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In vitropercutaneous absorption of cadmium from water and soil into human skin

Fundamental and Applied Toxicology
Publication Date
DOI: 10.1016/0272-0590(92)90021-9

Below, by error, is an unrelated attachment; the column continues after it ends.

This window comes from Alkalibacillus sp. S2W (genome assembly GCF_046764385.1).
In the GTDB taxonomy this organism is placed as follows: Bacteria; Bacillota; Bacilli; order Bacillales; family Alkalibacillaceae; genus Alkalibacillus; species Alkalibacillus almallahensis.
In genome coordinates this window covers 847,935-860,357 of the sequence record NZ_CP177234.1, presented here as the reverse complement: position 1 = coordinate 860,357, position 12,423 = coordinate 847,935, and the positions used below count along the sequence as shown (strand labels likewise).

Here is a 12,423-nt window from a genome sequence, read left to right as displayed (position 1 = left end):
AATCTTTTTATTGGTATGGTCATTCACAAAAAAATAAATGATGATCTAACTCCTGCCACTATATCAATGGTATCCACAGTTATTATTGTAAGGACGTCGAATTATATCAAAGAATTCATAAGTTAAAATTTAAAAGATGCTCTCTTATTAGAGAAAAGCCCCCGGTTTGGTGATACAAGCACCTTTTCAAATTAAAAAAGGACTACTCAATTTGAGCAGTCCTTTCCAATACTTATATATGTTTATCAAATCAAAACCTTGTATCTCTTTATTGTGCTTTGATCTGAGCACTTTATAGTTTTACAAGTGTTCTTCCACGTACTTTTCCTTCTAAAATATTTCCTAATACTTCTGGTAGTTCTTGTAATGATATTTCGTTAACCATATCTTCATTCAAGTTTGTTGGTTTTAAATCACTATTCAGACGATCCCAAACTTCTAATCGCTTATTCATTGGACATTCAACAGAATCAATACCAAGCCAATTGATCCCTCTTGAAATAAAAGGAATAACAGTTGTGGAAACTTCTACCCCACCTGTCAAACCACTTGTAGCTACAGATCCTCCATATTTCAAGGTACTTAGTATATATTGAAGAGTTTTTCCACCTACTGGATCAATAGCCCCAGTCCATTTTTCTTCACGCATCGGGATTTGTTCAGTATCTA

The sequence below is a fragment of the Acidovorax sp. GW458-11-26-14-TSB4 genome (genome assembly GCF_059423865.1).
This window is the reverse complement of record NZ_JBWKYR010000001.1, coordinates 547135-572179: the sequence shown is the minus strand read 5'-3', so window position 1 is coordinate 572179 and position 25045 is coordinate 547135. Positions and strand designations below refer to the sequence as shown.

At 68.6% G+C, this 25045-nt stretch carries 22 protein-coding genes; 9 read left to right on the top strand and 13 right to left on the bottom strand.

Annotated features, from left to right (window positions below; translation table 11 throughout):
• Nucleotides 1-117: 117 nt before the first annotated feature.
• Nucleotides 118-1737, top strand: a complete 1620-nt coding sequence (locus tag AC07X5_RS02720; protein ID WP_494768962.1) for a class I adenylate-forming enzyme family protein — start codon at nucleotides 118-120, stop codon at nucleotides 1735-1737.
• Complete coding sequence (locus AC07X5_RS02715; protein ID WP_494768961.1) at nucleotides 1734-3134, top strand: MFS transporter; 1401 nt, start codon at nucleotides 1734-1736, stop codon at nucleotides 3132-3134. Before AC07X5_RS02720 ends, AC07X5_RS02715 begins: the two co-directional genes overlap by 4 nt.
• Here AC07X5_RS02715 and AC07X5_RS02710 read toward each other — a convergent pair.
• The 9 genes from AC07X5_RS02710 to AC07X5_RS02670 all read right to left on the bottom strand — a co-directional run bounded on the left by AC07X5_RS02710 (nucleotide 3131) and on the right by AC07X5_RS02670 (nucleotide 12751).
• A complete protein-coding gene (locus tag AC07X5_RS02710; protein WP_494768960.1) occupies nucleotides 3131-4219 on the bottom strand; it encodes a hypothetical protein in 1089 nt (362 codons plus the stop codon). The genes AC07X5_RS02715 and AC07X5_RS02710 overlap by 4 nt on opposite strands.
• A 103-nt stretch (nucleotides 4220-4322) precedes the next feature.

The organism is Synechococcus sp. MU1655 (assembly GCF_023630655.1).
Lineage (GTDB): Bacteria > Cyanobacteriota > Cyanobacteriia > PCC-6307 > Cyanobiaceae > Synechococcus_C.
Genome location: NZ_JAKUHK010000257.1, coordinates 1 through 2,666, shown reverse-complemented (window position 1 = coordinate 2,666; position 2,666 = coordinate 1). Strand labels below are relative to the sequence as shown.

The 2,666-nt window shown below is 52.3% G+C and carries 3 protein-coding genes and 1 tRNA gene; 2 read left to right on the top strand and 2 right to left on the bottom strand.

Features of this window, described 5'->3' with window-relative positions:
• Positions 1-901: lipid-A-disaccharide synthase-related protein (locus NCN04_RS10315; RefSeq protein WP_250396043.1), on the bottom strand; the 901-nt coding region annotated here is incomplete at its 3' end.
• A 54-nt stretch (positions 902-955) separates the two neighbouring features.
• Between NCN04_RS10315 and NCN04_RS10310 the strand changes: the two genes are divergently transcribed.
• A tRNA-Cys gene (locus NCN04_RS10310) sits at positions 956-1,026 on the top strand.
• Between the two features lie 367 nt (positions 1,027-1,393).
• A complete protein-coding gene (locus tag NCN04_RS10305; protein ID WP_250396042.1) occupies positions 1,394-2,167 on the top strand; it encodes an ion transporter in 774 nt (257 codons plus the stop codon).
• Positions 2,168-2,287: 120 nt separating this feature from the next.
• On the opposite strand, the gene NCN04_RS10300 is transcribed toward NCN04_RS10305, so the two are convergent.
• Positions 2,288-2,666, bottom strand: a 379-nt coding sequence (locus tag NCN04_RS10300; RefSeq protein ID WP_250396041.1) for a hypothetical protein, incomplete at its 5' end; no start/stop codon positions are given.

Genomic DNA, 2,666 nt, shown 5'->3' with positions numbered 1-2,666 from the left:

Abstract The objective was to determine percutaneous absorption of cadmium as the chloride salt from water and soil into and through human skin. Soil (Yolo County 65-California-57-8) was passed through 10-, 20-, and 48-mesh sieves. Soil retained by 80 mesh was mixed with radioactive cadmium-109 at 13 ppb. Water solutions of cadmium-109 at 116 ppb were prepared for comparative analysis. Human cadaver skin was dermatomed to 500-μm, and used in glass diffusion cells with human plasma as the receptor fluid (3 ml/hr flow rate) for a 16-hr skin application time. Cadmium in water (5 μl/cm 2) penetrated skin to concentrations of 8.8 ± 0.6 and 12.7 ± 11.7% of the applied dose from two human skin sources. Percentage doses absorbed into plasma were 0.5 ± 0.2 and 0.6 ± 0.6%, respectively. Cadmium from soil (0.04 g soil/cm 2) penetrated skin at concentrations of 0.06 ± 0.02 and 0.13 ± 0.05% for the two human skin sources. Amounts absorbed into plasma were 0.01 ± 0.01 and 0.07 ± 0.03%. Most of the nonabsorbed cadmium was recovered in the soap and water skin surface wash. Binding of cadmium from water to soil was greater than binding from water to powdered human stratum corneum, supporting the lower absorption from soil than from water. Short-term exposure of cadmium in water to human skin for 30 min (bath or swim) resulted in skin uptake, which upon further perfusion (48 hr), absorbed into the plasma receptor fluid (systemic). Cadmium in soil was increased from 6.5 to 65 ppb. Skin levels correspondently increased, but plasma receptor fluid levels remained constant. Soil capacity was decreased from 40 to 4 mg/cm 2. Skin levels correspondingly decreased, suggesting decreased skin contact, but plasma receptor fluid levels remained constant. The above suggest that, with in vitro diffusion, the surface concentration of cadmium will influence skin cadmium concentration, but that absorption into plasma receptor fluid is relatively independent of skin surface concentrations. Calculations suggest that a daily whole body exposure to cadmium at 116 ppb with 0.5% absorption will result in daily systemic intake of about 10 μg cadmium.

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